By Niklas Jakobsson
Torture and human rights abuses. The world of International Justice exploded with reactions and analysis after the US Senate presented its long-awaited torture report. The document vividly described horrific acts of torture and human rights abuses,adding fuel to an already burning fire relating to US violence.
Mainstream media spent most of its time asking questions relating to former Vice President Dick Cheney, to what extent the then President George W Bush knew about the abuses and what the future safety concerns could be. But what about that international institution that was established to try crimes against humanity, genocide, war crimes and a whole bunch of other horrendous crimes? Could International Criminal Court Prosecutor Fatou Bensouda finally get a high-profile case that could make (or break) the ICC?
With the recent failure of the case against Kenyan President Uhuru Kenyatta, many questions have already been raised regarding the ICC’s actual power and influence in prosecuting the crimes it was created to deal with. So if the court can’t deal with the state of Kenya, how will it deal with (arguably) the most powerful country in the world? Mark Kersten – founder of the blog Justice in Conflict – believes that there are two approaches to this argument.
“Here is the argument that the court is in too weak of a position to pursue the prosecution of citizens from great powers. The fear here is that the positive relationship the court worked so hard to earn shouldn’t be sacrificed for a fight that the ICC can’t win. The second viewpoint is that the court is in too weak of a position and thus it must confront abuses from great powers.”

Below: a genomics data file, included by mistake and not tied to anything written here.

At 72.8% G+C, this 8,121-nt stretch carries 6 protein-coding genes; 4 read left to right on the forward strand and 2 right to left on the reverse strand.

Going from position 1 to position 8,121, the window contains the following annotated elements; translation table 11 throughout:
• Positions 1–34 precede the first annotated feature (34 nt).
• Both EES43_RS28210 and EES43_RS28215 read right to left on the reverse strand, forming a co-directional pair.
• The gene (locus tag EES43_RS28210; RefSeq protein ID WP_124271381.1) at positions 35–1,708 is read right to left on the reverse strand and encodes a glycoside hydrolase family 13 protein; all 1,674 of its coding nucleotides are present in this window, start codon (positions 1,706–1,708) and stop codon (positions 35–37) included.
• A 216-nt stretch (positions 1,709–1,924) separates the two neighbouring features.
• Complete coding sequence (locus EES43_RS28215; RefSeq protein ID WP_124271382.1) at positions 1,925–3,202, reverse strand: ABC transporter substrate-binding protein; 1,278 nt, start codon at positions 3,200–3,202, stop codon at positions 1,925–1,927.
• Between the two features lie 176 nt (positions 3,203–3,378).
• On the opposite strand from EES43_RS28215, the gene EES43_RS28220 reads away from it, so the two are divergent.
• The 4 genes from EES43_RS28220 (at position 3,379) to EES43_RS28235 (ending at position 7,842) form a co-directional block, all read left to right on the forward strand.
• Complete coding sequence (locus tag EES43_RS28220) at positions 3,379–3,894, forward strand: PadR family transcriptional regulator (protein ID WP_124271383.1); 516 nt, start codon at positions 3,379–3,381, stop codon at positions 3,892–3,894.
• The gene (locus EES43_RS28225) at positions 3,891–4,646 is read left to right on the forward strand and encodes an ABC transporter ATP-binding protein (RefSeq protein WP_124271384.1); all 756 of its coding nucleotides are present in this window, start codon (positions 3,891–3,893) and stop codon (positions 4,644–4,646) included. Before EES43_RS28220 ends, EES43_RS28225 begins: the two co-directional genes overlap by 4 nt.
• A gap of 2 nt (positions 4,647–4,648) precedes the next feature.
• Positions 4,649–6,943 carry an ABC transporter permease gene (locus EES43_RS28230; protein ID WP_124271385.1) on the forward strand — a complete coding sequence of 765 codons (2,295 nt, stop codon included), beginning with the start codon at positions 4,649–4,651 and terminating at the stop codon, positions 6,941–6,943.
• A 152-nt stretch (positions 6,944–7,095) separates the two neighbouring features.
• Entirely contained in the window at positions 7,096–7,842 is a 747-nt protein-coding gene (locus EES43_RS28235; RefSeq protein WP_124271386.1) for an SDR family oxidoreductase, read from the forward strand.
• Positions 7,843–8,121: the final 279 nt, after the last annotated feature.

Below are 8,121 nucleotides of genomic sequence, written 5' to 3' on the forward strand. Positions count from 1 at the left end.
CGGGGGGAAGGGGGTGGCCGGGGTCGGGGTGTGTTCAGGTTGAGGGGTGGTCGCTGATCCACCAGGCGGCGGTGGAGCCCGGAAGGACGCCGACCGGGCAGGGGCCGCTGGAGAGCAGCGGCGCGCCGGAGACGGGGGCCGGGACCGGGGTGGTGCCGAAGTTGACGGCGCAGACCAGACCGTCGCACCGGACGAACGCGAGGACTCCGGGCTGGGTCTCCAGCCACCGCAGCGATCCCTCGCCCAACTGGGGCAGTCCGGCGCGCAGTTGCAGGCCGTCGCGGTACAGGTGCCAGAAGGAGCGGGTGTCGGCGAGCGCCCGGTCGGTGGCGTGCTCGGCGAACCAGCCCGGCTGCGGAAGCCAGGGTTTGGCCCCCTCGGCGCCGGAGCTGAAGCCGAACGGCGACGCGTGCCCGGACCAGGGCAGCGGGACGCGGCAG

But a possibility to prosecute a possible case based on the report might not even be possible, at least if the arguments of Eugene Kontorovich, law professor at Northwestern University, hold up.
“Gravity represents a more serious and viable obstacle to ICC prosecutions. While the gravity criteria is very fuzzy and unsettled, it has both a qualitative and quantitative dimension. One needs a certain body count. Thus the ICC Prosecutor has dismissed investigations into alleged improper uses of force by both British and Israeli troops on the grounds of insufficient gravity, when the casualties numbered around ten people.
The Senate report finds 39 detainees were subject to harsh treatment from 2002-2008 (and some might be excluded from the ICC’s consideration for temporal jurisdiction reasons). It is not clear if all these crimes occurred in Afghanistan, where territorial jurisdiction exists.”
Another question that might come up is who should be tried for these crimes? President Barrack Obama has already announced immunity for those involved in the program. How will this go down with the Office of the Prosecutor? Putting a face to a case has been the strategy of the ICC since its beginning – whether it is Uhuru Kenyatta, Laurent Gbagbo or Jean-Pierre Bemba. Will the face of an ICC trial be the once mighty Dick Cheney? Some Twitter users believe that Cheney should appear in the docks – no matter the institution.
Finding a responsible party to prosecute will most likely be one of the ICC’s main struggle, if they get to the point of a preliminary investigation.
- If a case were to get to the court, who do you think should appear in front of the ICC?
- Is the ICC powerful enough to charge US officials?
- Will anyone be held accountable for the crimes described in the report?
Lead image: Dr. Meddy is a cartoonist who works for Cartoon Movement.
The Weekly Hubble features the most popular or controversial international justice story of the past week and reactions on social media to the news.